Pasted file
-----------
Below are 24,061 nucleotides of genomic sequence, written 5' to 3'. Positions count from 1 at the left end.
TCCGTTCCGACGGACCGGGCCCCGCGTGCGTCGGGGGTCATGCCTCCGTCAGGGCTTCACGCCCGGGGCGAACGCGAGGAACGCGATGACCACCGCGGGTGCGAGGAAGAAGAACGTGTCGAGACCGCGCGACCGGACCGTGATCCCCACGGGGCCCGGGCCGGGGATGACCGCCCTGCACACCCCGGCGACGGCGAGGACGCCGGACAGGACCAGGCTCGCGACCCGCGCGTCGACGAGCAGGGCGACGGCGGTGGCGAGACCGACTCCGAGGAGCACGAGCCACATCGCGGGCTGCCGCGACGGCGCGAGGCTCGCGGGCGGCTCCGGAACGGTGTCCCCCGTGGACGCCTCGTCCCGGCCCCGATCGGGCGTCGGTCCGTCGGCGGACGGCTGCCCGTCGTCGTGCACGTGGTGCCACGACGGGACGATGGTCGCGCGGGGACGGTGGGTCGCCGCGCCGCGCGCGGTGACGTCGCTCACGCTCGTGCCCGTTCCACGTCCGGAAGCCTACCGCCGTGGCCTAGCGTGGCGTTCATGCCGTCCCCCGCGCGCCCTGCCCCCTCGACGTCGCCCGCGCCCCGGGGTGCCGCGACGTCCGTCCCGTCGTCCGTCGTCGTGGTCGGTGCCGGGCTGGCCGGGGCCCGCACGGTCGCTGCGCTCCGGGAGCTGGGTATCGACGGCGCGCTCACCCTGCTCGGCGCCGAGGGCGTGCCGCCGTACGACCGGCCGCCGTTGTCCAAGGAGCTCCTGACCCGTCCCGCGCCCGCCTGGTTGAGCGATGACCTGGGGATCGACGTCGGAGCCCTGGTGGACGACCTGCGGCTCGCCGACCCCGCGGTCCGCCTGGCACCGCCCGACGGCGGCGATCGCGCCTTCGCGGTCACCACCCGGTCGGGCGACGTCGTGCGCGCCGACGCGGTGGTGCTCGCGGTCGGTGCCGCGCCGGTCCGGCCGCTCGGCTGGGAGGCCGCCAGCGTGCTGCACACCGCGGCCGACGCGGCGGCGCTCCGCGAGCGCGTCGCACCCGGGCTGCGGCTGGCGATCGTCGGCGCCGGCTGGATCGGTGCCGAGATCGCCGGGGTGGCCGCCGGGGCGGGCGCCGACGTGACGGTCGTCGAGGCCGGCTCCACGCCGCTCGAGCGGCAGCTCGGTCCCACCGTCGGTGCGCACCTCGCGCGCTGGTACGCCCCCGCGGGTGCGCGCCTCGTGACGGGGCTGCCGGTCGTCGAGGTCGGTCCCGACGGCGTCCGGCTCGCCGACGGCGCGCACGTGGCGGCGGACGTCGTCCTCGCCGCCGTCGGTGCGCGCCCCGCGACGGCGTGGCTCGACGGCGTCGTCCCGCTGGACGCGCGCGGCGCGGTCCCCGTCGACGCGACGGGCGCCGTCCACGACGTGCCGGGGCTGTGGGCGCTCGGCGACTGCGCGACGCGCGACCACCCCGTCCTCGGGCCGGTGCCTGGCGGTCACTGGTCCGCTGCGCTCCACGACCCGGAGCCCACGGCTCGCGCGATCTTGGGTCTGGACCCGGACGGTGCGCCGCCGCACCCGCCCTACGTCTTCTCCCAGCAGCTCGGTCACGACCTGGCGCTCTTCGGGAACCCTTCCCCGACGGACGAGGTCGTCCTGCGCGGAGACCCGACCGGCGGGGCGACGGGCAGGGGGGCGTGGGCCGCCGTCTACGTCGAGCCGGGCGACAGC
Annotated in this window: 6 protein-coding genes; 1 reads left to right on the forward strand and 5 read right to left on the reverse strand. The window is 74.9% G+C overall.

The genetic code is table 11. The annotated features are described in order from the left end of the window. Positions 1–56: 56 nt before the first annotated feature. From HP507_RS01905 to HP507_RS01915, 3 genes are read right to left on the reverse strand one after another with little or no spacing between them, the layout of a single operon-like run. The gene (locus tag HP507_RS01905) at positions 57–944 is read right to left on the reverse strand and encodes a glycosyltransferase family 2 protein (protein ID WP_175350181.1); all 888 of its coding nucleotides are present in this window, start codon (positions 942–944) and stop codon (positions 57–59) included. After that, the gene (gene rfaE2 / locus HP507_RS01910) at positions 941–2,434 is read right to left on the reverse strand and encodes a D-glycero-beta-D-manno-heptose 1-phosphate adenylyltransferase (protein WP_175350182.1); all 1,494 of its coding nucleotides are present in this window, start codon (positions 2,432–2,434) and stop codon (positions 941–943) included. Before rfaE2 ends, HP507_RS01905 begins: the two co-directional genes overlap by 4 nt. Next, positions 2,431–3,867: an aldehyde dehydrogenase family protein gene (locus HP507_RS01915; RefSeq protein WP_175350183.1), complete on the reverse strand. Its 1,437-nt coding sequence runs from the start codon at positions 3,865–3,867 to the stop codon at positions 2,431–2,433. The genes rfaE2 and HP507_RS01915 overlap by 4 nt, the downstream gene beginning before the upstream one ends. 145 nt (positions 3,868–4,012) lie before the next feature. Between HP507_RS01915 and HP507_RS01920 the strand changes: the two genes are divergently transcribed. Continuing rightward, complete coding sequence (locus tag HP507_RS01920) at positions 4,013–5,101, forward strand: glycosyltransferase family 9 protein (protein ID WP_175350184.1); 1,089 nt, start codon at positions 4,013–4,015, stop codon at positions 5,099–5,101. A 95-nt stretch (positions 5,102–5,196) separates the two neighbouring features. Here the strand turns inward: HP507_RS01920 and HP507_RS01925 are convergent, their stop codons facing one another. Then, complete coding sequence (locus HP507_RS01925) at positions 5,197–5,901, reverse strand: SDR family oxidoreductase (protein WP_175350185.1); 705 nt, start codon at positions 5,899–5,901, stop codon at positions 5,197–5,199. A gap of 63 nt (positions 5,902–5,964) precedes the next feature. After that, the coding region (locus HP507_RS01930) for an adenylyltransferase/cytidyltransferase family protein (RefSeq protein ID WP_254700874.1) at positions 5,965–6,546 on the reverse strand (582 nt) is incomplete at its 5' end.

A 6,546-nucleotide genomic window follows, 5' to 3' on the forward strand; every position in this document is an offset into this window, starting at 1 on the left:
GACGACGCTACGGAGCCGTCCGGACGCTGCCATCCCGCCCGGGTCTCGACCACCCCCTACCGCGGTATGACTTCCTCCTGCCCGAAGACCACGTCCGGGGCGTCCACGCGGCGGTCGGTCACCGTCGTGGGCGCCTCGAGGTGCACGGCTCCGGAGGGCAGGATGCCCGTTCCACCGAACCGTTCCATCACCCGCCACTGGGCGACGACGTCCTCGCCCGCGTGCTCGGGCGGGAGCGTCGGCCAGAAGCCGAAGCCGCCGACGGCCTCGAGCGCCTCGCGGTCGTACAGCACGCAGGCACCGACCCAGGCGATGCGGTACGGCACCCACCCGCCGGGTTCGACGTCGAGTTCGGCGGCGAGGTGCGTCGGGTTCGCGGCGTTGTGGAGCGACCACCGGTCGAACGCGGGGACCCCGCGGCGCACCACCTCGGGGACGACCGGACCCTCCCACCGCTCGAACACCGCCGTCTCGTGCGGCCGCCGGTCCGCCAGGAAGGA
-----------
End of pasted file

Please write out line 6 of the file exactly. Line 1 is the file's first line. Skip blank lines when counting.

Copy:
GACGACGCTACGGAGCCGTCCGGACGCTGCCATCCCGCCCGGGTCTCGACCACCCCCTACCGCGGTATGACTTCCTCCTGCCCGAAGACCACGTCCGGGGCGTCCACGCGGCGGTCGGTCACCGTCGTGGGCGCCTCGAGGTGCACGGCTCCGGAGGGCAGGATGCCCGTTCCACCGAACCGTTCCATCACCCGCCACTGGGCGACGACGTCCTCGCCCGCGTGCTCGGGCGGGAGCGTCGGCCAGAAGCCGAAGCCGCCGACGGCCTCGAGCGCCTCGCGGTCGTACAGCACGCAGGCACCGACCCAGGCGATGCGGTACGGCACCCACCCGCCGGGTTCGACGTCGAGTTCGGCGGCGAGGTGCGTCGGGTTCGCGGCGTTGTGGAGCGACCACCGGTCGAACGCGGGGACCCCGCGGCGCACCACCTCGGGGACGACCGGACCCTCCCACCGCTCGAACACCGCCGTCTCGTGCGGCCGCCGGTCCGCCAGGAAGGA